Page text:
People will ask me how we homeschool and I always have to stop and think about what I want to say before answering. The only constant about the How is that it is always changing. I don't mean in a chaotic crazy sort of way (usually), but the tweaking, adjusting, evaluating - that happens on a regular basis. For instance, we've belonged to three homeschool learning cooperatives (you can read about some of our experiences here) in our past. Some seasons it is what is floating us, providing an anchor to our weeks and a support system for the bigger picture. Other seasons we find we do better going it alone, having more time to fill with our own family's flow...I also, to be honest, tend to over-commit, which eventually leads to a bit of burn-out and a need for a break. I'm getting better at not saying yes to everything, but it seems to be in my nature.
Right now we are attending a coop once a week and it is going all right. Actually, I really enjoy the days; it's the meetings that I have a hard time with. The kids are great!! This quarter I've started out the day with Anatomy, which Ani is in, while Eliza has Archery.
Jen taught the class and I helped come up with ideas - mostly it was about bones! And tendons and muscles and joints...Highlights were the bone and muscle hokey-pokey and Simon Says, and Ani definitely learned the major bones.
Second hour, I helped with a micribiology class that used Microbe Hunters as its textbook. It was taught by a grandparent who also happens to be a retired microbiology professor from Iowa State University! As it was a lecture class, I have no photos to share. Just lots of good stories about obsessed, curious people whose imaginations led them to consider for a second an invisible world and once the idea was planted, they couldn't let it go until they had proof. Hallelujah, curiosity.
Third hour I taught a Biographies class for the 6-9 crowd, of whom we have many. I loved it. In the photos above, Ani is my guinea pig for an activity about chimpanzees and tools. Can you guess who we were studying that day? Yes, Jane Goodall. I imagine she was the hero for every young girl growing up in the 1970's, and I found a few charming books to share with the class, my favorite being The Watcher.
The list of historical figures we studied was fairly diverse - Georgia O'Keefe, Jane Goodall, James Audubon, Roger Tory Peterson, Walt Whitman, Pablo Neruda, Julia Morgan, Ester Morris, Maria Merian - but my favorites were the ones that illuminated a passion for observing the natural world. The Boy Who Drew Birds was so engaging that we spent most of our time on the book and discussion. Our drawings had to spill over into the next week's class, they were enjoying the work so much.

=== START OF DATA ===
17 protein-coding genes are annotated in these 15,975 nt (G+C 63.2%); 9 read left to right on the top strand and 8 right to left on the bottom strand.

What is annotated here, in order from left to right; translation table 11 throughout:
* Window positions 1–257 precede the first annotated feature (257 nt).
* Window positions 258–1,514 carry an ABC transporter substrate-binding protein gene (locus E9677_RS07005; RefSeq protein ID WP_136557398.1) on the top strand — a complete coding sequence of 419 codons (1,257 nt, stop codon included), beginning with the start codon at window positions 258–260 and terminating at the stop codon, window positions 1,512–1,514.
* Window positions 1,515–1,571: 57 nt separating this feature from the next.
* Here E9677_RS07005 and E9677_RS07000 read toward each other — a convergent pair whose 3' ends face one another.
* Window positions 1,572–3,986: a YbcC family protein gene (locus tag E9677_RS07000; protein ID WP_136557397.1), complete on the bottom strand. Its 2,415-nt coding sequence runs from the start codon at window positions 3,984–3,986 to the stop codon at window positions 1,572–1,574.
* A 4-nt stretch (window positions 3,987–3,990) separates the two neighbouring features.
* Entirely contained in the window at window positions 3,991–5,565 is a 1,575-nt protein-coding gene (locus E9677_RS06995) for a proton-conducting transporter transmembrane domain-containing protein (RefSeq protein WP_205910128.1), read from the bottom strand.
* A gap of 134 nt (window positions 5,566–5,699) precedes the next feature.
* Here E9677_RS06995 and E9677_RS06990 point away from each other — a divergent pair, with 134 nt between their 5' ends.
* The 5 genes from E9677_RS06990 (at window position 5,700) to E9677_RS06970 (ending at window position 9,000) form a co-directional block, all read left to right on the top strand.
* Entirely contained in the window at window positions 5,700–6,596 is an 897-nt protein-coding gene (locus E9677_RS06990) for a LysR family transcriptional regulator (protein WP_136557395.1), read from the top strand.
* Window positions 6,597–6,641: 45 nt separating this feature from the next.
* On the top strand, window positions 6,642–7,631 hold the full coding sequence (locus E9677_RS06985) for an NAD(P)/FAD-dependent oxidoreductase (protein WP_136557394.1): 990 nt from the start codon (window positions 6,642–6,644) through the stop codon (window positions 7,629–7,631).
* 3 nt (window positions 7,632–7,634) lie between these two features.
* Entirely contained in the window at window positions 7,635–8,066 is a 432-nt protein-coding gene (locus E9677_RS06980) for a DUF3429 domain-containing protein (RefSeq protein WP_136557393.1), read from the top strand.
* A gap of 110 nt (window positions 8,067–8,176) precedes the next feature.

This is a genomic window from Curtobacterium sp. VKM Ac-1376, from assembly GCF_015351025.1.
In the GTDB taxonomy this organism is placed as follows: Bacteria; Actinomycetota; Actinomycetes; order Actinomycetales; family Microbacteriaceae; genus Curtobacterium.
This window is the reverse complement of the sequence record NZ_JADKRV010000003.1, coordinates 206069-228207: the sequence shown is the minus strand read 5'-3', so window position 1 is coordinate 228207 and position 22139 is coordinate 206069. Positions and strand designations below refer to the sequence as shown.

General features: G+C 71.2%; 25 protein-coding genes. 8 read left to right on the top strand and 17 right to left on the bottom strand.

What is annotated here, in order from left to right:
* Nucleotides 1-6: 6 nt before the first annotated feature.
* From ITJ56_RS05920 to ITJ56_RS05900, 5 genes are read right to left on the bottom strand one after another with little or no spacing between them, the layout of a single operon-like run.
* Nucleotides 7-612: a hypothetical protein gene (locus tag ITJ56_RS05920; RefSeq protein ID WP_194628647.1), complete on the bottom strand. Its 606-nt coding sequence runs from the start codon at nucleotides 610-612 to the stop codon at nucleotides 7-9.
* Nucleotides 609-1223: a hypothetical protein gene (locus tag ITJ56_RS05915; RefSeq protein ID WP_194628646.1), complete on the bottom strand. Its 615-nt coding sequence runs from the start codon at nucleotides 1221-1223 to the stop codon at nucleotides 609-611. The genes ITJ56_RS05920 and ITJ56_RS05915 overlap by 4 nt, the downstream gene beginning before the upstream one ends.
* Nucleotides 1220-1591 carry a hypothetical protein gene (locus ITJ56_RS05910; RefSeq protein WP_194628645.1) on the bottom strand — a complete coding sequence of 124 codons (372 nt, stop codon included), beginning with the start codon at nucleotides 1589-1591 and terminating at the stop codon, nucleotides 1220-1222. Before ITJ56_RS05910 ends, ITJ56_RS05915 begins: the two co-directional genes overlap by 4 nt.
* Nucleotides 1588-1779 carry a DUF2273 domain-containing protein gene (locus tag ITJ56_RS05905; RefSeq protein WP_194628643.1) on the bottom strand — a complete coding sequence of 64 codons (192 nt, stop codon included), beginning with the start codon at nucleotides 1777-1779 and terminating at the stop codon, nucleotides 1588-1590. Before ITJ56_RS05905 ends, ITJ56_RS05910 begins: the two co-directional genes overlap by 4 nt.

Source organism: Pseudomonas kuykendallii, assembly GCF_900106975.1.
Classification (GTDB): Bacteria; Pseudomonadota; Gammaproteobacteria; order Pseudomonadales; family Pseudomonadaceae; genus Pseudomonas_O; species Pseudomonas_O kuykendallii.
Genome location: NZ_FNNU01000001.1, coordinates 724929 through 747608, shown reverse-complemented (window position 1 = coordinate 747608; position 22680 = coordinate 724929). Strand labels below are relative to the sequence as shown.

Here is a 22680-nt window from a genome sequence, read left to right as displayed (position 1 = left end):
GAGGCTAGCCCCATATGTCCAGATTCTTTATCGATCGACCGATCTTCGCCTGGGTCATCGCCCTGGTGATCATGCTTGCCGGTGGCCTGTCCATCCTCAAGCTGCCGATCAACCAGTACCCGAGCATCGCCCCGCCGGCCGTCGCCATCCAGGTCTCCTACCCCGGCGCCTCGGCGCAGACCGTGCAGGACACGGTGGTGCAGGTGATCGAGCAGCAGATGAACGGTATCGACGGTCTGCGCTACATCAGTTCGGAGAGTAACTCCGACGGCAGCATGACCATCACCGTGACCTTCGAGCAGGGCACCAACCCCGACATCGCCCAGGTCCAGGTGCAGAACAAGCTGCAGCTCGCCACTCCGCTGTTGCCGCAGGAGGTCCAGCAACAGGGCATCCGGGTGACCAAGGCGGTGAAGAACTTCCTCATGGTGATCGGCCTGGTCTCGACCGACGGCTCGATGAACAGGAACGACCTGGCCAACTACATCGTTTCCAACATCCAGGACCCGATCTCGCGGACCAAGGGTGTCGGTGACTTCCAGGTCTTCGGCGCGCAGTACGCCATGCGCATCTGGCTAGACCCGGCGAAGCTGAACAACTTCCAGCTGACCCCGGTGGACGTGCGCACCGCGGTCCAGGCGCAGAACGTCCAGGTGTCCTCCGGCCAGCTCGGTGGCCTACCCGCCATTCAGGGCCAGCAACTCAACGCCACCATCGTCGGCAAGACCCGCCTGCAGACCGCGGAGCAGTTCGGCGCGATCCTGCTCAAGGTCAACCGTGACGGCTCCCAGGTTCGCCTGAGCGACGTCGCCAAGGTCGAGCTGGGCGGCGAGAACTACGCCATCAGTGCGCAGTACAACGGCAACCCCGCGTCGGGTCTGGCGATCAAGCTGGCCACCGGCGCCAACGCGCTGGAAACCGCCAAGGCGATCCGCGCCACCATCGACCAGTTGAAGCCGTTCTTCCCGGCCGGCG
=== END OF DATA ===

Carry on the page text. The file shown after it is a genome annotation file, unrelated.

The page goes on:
Audubon used the feathery terminal bud at the end of the pawpaw branch as a paint brush for the smaller details in his paintings, so some of the kids had a go at that.
What is most interesting to me is what the kids bring to class. One boy is obsessed with trains, and is quite adept at working trains into every conversation (for example, while reading about Walt Whitman, he raised his hand to comment on how interesting the book was, and did I possibly know whether or not Mr. Whitman ever rode on a train, and if so, if it possibly was a steam train?). Another asked me early on if we might read about Walt Whitman. The next week he asked if he could do a presentation on Walt Whitman as a part of class. Um, heck yeah!! So Mr. Whitman, pictured below, joined us for a class, sharing information about his life, and reading aloud one of his poems.
Interestingly, Eliza has cooled on the weekly coop, and Ani seems to be more engaged and fired-up by her classes (anatomy, astronomy and baking). It has everything to do with the dynamic of the group and the teachers for the particular quarter. It is not perfect for us, but I feel like the pros outweigh the cons for now and it gets us out of our bubble for a day.
(Ok, so the truth is that this is a super bland post because I have several beefs about the way this coop operates and the personalities involved, but I am putting my best foot forward - well, almost! - and not entertaining my whine tonight. You just get the picture, not the dirt this time. Look at the pretty birdies! Look! Over there!)
This post is a part of my attempt to write a post every day in November. So far so good.